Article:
Adult learning research shows that too often highly trained, highly motivated people, like the missionaries and church leaders we serve, are not highly motivated when it comes to sitting through training seminars.
- The Mobilized Church: Keys to Unlock Missions PotentialTue Sep 29 2020
- Accountability with a Small Staff and a Small BudgetTue Oct 6 2020, 02:00pm EDT
- Church Mission Leaders Peer2Peer: The Future of MissionsWed Oct 7 2020, 01:00pm EDT
- Webinar: How Digital Media is Accelerating Disciple Making Among the UnreachedThu Oct 8 2020, 02:00pm EDT
- Leadership Pathways for WomenTue Oct 20 2020, 05:00pm PST
Like the thousands of Iraqi landmines strewn across the desert, potential booby traps can blow up in the faces of church-planting teams that take to the mission field with high enthusiasm but little knowledge of the territory.
Finding a balance between staying too long and leaving too early.
Joachim Hettiarachi, principal of the Ibbagamuwa high school, arrived home one afternoon to find a mother and her teenage daughter waiting for him. The girl was ill. The village doctor could not help her; neither could the witchdoctor. Someone had suggested that she take her daughter to Pastor Hettiarachi.
After visiting missionaries on a number of fields over the past few years, I’ve come away dismayed because far too many of them have only a vague idea about what they’re supposed to be doing.
We’re hearing more about power encounter these days among non-charismatics. We are more open and less afraid of spiritual power than we used to be.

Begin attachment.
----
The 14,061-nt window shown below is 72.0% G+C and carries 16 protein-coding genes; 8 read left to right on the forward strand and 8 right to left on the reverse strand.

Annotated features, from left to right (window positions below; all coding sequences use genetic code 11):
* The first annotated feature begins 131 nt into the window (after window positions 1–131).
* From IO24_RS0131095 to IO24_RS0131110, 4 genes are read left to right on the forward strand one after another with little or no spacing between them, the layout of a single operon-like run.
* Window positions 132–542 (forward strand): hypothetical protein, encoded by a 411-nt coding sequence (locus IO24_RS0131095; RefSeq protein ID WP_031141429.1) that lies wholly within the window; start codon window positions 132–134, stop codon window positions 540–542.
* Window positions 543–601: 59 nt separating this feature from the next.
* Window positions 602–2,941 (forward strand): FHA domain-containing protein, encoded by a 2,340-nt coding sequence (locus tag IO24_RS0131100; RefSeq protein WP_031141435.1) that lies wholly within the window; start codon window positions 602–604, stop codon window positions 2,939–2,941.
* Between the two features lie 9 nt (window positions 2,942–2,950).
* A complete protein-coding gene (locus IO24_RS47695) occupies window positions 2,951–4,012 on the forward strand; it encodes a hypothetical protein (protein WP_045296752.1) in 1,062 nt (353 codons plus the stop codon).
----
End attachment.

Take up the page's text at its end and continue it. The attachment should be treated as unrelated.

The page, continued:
According to the Jesuit-sponsored Bellarmino Center and the Chilean Department of Sociological Research, Protestantism has exploded in Chile. In 1970, the “evangelicos” (synonym for Protestants) comprised 5.1 percent of Chile’s people; in 1980, 7.5 percent, and in 1985, 9.6 percent.
In the first of this two-part series (April, 1991), I described what I call the “double bubble syndrome” that missionary kids grow up in. The first bubble is their idealized perception of their local culture and church. The second is their imported evangelical ghetto and world view.
The Presbyterian Church of East Africa (PCEA, Kenya), which grew out of the pioneering missionary zeal of the Church of Scotland in 1891, will be celebrating its centenary this September. For many years the church depended on financial and personnel assistance from Scotland. In 1956, however, the Kenyans formed their own General Assembly, thereby becoming autonomous.
Increasing financial paternalism and the accompanying westernization of the gospel are the two most critical issues facing us in world missions today.